The confirmation hearing for federal Judge Neil Gorsuch, President Donald J. Trump’s nominee for the U.S. Supreme Court, got under way yesterday, with some senators mentioning religious freedom during their opening remarks.
Gorsuch will start taking questions today, and the issue is likely to resurface again. It will be interesting to hear what Gorsuch has to say. In AU’s view, some of his opinions on religious freedom are troubling, and that’s why we’re opposed to his nomination.
As Gorsuch and the senators hash this out, Americans are increasingly gravitating toward a view of religious freedom that rejects the notion that this principle can be used to discriminate against others or cause them harm.
The Public Religion Research Institute (PRRI) recently issued a poll on a number of issues relating to religious liberty. My colleague Rokia Hassanein wrote last week about the survey’s perplexing findings that a majority of white evangelical Christians think they face more discrimination than American Muslims, but I get to share some happier news: 64 percent of respondents oppose allowing the owners of small businesses to be able to cite religious beliefs as justification for discriminating against LGBTQ people.
An even larger majority – 70 percent – said LGBTQ people should be protected from discrimination in jobs, public accommodations and housing. Let’s hope Trump takes note of that, given his draft executive order that leaked in January that proposed rolling back protections for LGBTQ people and others.
AU agrees that religious freedom guarantees people the right to believe, or not, as their consciences dictate – but not at the expense of harming others. That’s why we’ve filed friend-of-the-court briefs in cases like State of Washington v. Arlene’s Flowers and Masterpiece Cakeshop v. Craig, arguing that First Amendment freedom of speech and religion protections don’t give business owners the right to discriminate.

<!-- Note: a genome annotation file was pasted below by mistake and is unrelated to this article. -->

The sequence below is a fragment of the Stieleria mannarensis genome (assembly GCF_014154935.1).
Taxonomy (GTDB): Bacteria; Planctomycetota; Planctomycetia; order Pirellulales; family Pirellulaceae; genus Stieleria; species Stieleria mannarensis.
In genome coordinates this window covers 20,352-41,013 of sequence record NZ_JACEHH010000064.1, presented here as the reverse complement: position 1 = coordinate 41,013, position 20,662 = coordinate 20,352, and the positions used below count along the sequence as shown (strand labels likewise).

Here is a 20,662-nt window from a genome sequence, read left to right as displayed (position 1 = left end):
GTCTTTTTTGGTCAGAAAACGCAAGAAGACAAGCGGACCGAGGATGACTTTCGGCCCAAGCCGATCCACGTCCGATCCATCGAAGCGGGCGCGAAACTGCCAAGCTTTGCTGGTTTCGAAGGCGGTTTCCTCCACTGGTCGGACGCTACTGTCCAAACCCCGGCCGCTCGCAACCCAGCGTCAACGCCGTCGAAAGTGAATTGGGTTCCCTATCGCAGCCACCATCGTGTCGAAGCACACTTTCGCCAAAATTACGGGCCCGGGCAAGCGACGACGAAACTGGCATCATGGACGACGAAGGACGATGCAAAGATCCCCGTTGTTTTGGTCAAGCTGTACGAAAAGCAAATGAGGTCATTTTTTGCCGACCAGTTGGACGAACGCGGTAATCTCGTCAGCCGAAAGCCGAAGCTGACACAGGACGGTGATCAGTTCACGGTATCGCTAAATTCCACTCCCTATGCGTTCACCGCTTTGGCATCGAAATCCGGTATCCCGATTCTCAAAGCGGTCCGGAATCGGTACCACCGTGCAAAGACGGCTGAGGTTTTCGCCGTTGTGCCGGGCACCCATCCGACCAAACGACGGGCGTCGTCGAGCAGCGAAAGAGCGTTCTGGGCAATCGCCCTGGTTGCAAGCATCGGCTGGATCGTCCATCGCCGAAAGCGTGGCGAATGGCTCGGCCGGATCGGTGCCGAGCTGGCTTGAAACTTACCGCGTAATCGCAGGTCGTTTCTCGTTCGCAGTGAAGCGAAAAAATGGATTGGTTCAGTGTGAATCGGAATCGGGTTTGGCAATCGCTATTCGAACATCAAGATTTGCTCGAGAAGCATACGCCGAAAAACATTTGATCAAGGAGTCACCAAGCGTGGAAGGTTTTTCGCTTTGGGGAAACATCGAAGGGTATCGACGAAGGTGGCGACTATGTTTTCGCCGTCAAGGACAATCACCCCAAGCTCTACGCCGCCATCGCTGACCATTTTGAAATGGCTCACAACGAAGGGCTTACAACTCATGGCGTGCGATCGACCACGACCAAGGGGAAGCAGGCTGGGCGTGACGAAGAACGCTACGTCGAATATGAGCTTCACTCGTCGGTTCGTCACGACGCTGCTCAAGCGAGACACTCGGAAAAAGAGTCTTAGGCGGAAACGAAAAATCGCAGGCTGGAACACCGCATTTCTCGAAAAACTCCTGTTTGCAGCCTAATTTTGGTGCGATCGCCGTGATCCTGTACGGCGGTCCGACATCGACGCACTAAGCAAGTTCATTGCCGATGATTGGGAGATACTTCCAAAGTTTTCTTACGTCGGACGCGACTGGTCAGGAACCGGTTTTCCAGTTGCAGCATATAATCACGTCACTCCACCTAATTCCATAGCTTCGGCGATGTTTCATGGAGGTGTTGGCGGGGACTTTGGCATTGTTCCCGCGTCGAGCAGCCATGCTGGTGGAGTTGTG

A majority of Americans oppose small businesses using religion as an excuse to discriminate.
The PRRI study found a smaller majority of Americans – 53 percent – oppose laws that would prevent transgender people from using bathrooms that correspond with their gender identity. More than a dozen states are debating bills that would force transgender people to use public bathrooms that don’t align with their gender identity, including Texas, where the state Senate earlier this month approved a similar bill that is backed by the Family Research Council.
The Supreme Court this month sidestepped taking up its first transgender rights case, Gloucester County School Board v. G.G., after Trump’s administration revoked Obama-era guidance that Title IX, a federal civil rights law, prohibited public schools from discriminating on the basis of gender identity and required them to offer transgender students equal access to school amenities, including restrooms.
Since a federal appeals court had referenced the Obama-era guidance in its decision that Gloucester should allow transgender student Gavin Grimm to use boys restrooms in accordance with his gender identity, the Supreme Court kicked the case back to the lower court for reconsideration in light of the Trump administration’s change of course. Days earlier, AU had filed a friend-of-the-court brief with the high court in support of Grimm, arguing that religious or moral beliefs cannot dictate how government enforces the law, especially when those beliefs result in harm to others.
There were some unfortunate results to be found in PRRI’s survey. While a majority of overall respondents opposed businesses being allowed to cite religious beliefs as an excuse to discriminate, white evangelical Christians bucked the trend: They were the only religious group in which a majority were in favor of permitting discrimination. A majority of Republicans also favored giving businesses the right to discriminate as well as preventing transgender people from using facilities that correspond with their gender identity.
But on balance, the poll is good news. And here’s more: AU will continue fighting against religious-based discrimination through our Protect Thy Neighbor project.